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Thread: Wet wipes

  1. #1

    Wet wipes

    What works?

    Ive tried a few but by no means have I done extensive research.


    Scent and wetness and effectiveness wise what do you favour?

    I like the scent and wetness of the home bargains super size 79p wipes and their 4 pack of antibacterial pocket wipes.

    I like the clean feel and wetness of equip wipes but don't like the scent.

    Johnson top to toe baby washcloths are a little dry but have superior texture and a subtle citrus scent that I like.

    Any other wetwipe geeks out there?


  2. #2
    The Aldi sensitive ones are pretty good, but I can't remember the price. Decent amount of 'wet' and generously sized wipe.
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  3. #3
    I'm not keen. Just about all of them have got some nasties in them and whatever you put on your skin goes in. That said, when water is scarce I do use them and try to seek out the sensitive/sans paraben/alcohol ones - but I don't use them on my most precious parts.

    My favourites are Water Wipes but they're expensive. Superdrug is the cheapest place to buy them but they're still 2 squids.

    https://www.superdrug.com/b/WaterWip...E&gclsrc=aw.ds

    I've got a bit lazy with the wipes and your post has got me wondering - would it really be so inconvenient/unhygienic to go back to using a few cotton flannels and a bit of water?

  4. #4
    Transcending
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    Does anyone make bio-degradeable wipes ? I've been under the impression that the damned things just hang around forever.

  5. #5
    Ancient Noobie Big Millie's Avatar
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    Quote Originally Posted by Boaty McBoatface View Post
    Does anyone make bio-degradeable wipes ? I've been under the impression that the damned things just hang around forever.
    I think your right made out of plastic and banned by most water co's from being flushed down the loo as they just do not dissolve and block the sewers up

  6. #6
    Heavenly Creature
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    I'm happy enough with Wilkinson's scented wipes. I prefer scent. If they are designed for babies, they won't be too harsh for even the most delicate bit of adults.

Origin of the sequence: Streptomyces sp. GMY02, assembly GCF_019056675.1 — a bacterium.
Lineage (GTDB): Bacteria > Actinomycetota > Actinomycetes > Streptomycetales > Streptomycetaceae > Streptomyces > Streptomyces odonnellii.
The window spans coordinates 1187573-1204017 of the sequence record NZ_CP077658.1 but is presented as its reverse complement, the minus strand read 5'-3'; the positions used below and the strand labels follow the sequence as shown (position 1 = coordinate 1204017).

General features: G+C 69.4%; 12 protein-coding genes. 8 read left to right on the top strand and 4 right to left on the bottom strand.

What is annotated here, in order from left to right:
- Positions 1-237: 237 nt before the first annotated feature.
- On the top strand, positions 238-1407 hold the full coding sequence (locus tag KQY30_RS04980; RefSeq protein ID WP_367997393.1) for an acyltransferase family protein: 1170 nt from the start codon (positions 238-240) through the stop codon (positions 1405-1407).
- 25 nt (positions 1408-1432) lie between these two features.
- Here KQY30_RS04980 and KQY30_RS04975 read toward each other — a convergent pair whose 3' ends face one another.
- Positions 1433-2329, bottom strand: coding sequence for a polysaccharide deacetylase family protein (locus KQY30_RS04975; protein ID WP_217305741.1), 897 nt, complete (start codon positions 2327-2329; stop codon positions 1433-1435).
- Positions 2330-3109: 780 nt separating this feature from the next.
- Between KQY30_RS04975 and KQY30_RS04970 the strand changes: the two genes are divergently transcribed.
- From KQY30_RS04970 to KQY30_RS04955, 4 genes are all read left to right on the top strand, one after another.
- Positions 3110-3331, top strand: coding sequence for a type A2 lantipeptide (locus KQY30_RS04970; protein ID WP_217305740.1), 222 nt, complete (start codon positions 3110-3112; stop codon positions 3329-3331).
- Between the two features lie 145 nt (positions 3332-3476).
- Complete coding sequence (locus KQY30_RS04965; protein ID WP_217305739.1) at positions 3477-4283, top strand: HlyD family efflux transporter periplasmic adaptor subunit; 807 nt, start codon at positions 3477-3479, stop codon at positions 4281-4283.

For me they are only really for when out and about away from a supermarket baby room

  7. #7
    Heavenly Creature Wulfie's Avatar
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    They're not all environmentally friendly https://www.treehugger.com/health/wh...wet-wipes.html

    Not so convenient after all, wet wipes are terrible for the environment, city sewers, and human health. Avoid at all costs!
    Wet wipes have been labeled “the biggest villain of 2015” by The Guardian. These disposable wipes, which are essentially an instant soapy washcloth that doesn’t require rinsing, promises to disinfect, and gets tossed after use, have become extremely popular – too popular, in fact.
    Parents carry baby wipes in their diaper bags and use them for diaper changes and emergency cleanups. Many adults stock so-called ‘flushable’ wipes in their bathrooms for better cleaning than what they get with ordinary toilet paper. Hospital staff and classroom teachers frequently wipe down surfaces with antibacterial wipes. Travelers stock their bags with wipes for emergency hand cleaning.
    They’re everywhere, so it should come as no surprise that the wet wipes sector in the United Kingdom alone is worth a whopping £500 million a year, or roughly US $778 million. But there are several big problems behind this widespread obsession with wet wipes.
    First: The environmental havoc wreaked by their ubiquitous presence

    Just because wet wipes are technically ‘disposable’ doesn’t mean they magically disintegrate; instead, they are simply shuffled off somewhere else, out of sight, where they proceed to wreak environmental havoc.